Tusk says there's a special place in hell for Brexiteers

Leo Varadkar and Donald Tusk in Brussels

Leo Varadkar and Donald Tusk in Brussels

She is due to meet Mr Tusk as well as European Commission president Jean-Claude Juncker and chief Brexit negotiator Michel Barnier on a visit to Brussels on Thursday.

Britain's Brexiteers with no plan of how to deliver deserve a "special place in hell", the EU's Donald Tusk said, prompting fury among British anti-EU campaigners, one of whom called him an "arrogant bully".

Donald Tusk also indicated the Irish border backstop loathed by Leavers would not be removed from Theresa May's draft Withdrawal Agreement and that all sides must prepare for a "fiasco" no-deal Brexit.

Last year, UBS had said in its annual report that it would merge its British entity with the German headquartered European bank in the absence of a transition deal between the EU and Britain prior to the March 29 departure date.

And at the end of their press conference, Mr Varadkar was picked up by the microphones telling Mr Tusk: "They'll give you bad trouble in the British press for that".

At the end of press statements Leo Vardkar, the Irish prime minister, was caught on microphone telling Mr Tusk: "They'll give you bad trouble, the British press, for this".

Britain will risk crashing out of 40 trade agreements spanning five continents in event of a no-deal Brexit, the Confederation of British Industry (CBI) warned Wednesday.

The EU has consistently demanded the backstop as a legally-binding insurance policy to ensure the border between Northern Ireland and the Republic remains regardless of future UK/EU relations.

Theresa May - who supported the United Kingdom staying in the European Union during the 2016 European Union referendum but has always insisted that Brexit must be delivered because that was what people voted for - is due to arrive in Brussels on Thursday to seek legal changes to the withdrawal deal she signed with the EU.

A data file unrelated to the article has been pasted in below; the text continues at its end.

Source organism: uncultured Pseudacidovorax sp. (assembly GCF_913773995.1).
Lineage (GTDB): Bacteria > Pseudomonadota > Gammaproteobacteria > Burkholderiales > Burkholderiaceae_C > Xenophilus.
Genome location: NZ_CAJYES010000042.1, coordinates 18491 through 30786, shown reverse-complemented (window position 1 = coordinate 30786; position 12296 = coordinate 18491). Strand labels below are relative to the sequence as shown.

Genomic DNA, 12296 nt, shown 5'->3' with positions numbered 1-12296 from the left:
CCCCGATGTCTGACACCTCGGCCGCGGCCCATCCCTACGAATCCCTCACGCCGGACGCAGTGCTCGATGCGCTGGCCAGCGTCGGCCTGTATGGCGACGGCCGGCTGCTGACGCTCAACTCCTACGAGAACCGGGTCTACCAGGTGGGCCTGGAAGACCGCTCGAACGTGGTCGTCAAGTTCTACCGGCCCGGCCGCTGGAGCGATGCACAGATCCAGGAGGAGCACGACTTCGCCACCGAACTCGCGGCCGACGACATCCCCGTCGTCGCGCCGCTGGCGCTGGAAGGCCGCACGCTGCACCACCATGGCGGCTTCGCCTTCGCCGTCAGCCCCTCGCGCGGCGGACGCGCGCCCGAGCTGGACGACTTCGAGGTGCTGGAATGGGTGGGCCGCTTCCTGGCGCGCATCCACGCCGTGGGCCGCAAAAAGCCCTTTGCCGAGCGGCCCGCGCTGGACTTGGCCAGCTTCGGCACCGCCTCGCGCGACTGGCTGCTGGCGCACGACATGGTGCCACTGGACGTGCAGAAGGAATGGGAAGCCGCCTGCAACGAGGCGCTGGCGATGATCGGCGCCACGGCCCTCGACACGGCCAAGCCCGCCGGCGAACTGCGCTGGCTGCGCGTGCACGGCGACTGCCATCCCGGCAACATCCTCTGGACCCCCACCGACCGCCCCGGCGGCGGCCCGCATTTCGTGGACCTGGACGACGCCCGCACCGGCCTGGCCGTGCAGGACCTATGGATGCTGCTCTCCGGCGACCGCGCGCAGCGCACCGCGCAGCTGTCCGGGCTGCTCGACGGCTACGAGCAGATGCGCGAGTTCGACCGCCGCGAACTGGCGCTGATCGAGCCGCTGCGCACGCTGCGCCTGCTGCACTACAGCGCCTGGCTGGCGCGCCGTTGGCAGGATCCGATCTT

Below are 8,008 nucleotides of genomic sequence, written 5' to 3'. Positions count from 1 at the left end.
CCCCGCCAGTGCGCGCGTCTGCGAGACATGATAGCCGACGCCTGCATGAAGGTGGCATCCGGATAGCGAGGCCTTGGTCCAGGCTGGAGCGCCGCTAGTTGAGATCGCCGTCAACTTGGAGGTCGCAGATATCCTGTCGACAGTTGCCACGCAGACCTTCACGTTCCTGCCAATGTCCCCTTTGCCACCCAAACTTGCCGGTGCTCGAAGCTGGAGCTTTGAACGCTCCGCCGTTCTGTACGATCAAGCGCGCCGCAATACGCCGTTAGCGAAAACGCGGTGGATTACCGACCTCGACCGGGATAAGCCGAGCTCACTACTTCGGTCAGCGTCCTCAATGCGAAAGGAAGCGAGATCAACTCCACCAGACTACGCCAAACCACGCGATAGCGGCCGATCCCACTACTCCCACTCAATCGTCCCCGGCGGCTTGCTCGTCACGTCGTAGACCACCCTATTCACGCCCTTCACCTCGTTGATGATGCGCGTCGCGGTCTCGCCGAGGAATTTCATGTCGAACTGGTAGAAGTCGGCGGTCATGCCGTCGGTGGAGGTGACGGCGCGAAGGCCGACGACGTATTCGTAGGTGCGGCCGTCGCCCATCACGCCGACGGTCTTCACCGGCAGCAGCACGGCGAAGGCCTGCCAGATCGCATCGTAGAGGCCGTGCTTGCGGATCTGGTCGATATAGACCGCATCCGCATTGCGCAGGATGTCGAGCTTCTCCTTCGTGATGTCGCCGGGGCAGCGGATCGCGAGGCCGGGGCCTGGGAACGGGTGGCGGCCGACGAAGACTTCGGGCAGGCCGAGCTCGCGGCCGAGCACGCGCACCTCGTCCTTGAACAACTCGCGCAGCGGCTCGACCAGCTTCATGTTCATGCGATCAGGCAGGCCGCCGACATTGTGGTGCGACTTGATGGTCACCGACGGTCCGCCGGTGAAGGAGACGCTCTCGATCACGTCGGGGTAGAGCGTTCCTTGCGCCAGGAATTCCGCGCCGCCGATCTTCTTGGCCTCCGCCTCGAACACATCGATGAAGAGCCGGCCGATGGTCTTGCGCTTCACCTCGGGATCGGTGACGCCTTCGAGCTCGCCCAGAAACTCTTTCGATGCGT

Mr Tusk said the Irish border issue and the need to preserve the peace process remained the EU's "top priority".

The Irish prime minister again insisted that there were no "alternative arrangements" to the already agreed Northern Ireland backstop.

"Parliament voted by a significant margin to set out what it wishes to achieve, which is changes to the backstop", the Number 10 spokesman told reporters.

Reactions to Tusk's "place in hell" comments, which he also tweeted, were not long to follow.

The top Eurocrat said: "Brexit is not a bilateral question between the Republic of Ireland and the United Kingdom..."

But the Northern Irish party which props up May's government says it could endanger the province's place in the United Kingdom, while Brexit supporters in May's Conservative Party worry it would lock the country into European Union rules for the long term.

He said that in light of ongoing uncertainty in the UK, EU leaders have agreed that no-deal preparation must continue and intensify.

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